The study of Religion is so important and enlightening and I don’t think I would be who I am today or have the goals that I have without 481 Main Street and all the amazing professors and classes that it has to offer.– annie barton
Why did you major in Religion?
I majored in Religion because I grew up in Salt Lake City, Utah, where the majority religion intertwines with sociopolitical life in a way that excludes members of minority religions from both political decisions and social opportunities. I wanted to learn more about how religion *actually* functions in the United States, because I could clearly see that separation of church and state is not really a real thing.
Where do you imagine yourself in 10 years?
In 10 years, I hope to be teaching high school English, writing public school curriculum that is less inherently protestant, and running rivers, hiking, climbing, and skiing! I’ll live in a small but practical house somewhere on the west side of the continent, have at least two big dogs (preferably Danes or mastiffs), and spend my free time being outside and reading. Hopefully no kids, a loving partner, and family close by.
Imagine a first-year student has asked your advice about REL courses. What’s the one she shouldn’t dream about missing? Why?
Introducing Hinduism is the course that really affirmed my decision to be a REL major. Come for the interesting and seemingly-foreign subject matter, stay for the ways in which the class opens up your mind to racism and sexism within the academy that affects you blatantly as a student and really makes you think about everything wrong with the world and what you can do to change it. It’s also a great class because it exhibits how the REL major is a combination of pretty much every humanities discipline- linguistics, history, political and human geography, English and literature, and of course, political science!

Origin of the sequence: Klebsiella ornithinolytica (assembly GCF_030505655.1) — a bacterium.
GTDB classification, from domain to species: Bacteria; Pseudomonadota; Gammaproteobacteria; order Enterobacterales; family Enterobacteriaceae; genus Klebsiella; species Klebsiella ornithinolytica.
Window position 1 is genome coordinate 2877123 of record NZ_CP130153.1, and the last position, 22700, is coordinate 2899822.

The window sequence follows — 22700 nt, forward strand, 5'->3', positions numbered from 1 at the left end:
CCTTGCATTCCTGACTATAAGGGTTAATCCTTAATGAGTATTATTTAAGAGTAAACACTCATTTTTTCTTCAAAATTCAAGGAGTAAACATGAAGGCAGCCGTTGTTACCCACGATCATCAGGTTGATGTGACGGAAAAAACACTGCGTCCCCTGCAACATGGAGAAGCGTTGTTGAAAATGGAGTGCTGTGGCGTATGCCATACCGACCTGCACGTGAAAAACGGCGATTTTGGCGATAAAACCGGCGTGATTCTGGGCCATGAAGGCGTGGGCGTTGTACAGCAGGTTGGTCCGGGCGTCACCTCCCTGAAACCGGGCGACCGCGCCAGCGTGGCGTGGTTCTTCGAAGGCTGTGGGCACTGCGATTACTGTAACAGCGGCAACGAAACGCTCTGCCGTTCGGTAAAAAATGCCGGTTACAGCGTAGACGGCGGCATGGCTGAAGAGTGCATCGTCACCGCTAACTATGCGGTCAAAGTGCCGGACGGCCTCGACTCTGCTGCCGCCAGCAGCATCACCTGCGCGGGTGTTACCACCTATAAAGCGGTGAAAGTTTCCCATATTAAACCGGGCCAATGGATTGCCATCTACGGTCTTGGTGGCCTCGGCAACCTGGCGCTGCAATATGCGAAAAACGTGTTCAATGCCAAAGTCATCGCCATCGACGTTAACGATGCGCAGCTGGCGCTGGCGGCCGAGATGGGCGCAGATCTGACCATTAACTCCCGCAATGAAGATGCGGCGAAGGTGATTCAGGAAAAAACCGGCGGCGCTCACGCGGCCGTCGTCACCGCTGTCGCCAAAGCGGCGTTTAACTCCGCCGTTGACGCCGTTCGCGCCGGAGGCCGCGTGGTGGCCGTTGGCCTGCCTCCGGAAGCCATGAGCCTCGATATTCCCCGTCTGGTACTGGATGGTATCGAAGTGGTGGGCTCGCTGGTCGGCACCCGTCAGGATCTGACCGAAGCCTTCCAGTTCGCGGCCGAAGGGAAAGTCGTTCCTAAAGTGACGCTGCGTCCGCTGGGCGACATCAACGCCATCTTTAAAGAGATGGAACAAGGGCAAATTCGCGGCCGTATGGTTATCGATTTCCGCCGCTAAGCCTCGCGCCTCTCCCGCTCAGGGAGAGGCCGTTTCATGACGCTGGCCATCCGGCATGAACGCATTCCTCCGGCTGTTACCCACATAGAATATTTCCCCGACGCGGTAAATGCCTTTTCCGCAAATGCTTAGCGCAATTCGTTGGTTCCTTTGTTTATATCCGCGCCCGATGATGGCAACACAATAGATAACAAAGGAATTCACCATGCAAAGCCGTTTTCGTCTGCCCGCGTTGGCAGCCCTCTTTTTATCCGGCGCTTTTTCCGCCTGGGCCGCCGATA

If you could write any book, what would it be?
This is a tough one, but these days I would love to write a memoir about my experience growing up in, what I believe to be, the end-stages of an authoritarian capitalist government, and how it has affected my mindset about everything from linear vs. circular growth to the ethics of reproduction to climate change to spending money on a little treat. I think that my generation is located in a very unique point in history, and some sort of written map of our experiences and how we have been conditioned to handle our lives might one day prove to be a very historical document. Also a collection of short horror stories…but that’s not as relevant to the degree haha.
Any fond memories of 481 Main Street you want to share?
Too many to count, but basically just whenever those fighter jets would fly over the classroom and the entire thing would shake and everyone would just sit there in silence for, like, one minute, waiting for the ruckus to subside, and then discussion would resume as if nothing had happened.
Also, it took practice and a few choice incidents, but I am proud that I learned how to advocate for myself and my ideas as a woman in academia in 481 Main.
What did we miss asking? What else do you want to share?
Just that my degree in REL has literally changed my life and the way I think about the world. The fact that UVM doesn’t consider the REL degree or department to be worth spending money on just supports everything the degree teaches you about academia being controlled primarily by rich white men who only care about education that fits into a snug little box of protestant, capitalist, and patriarchal ideas with no room for BIPOC, female, or non-heteronormative scholars or curriculum that might challenge the norms we have upheld since slave owners were in charge…
The study of Religion is so important and enlightening and I don’t think I would be who I am today or have the goals that I have without 481 Main Street and all the amazing professors and classes that it has to offer. I cannot emphasize the importance and impact of this department on my life enough!!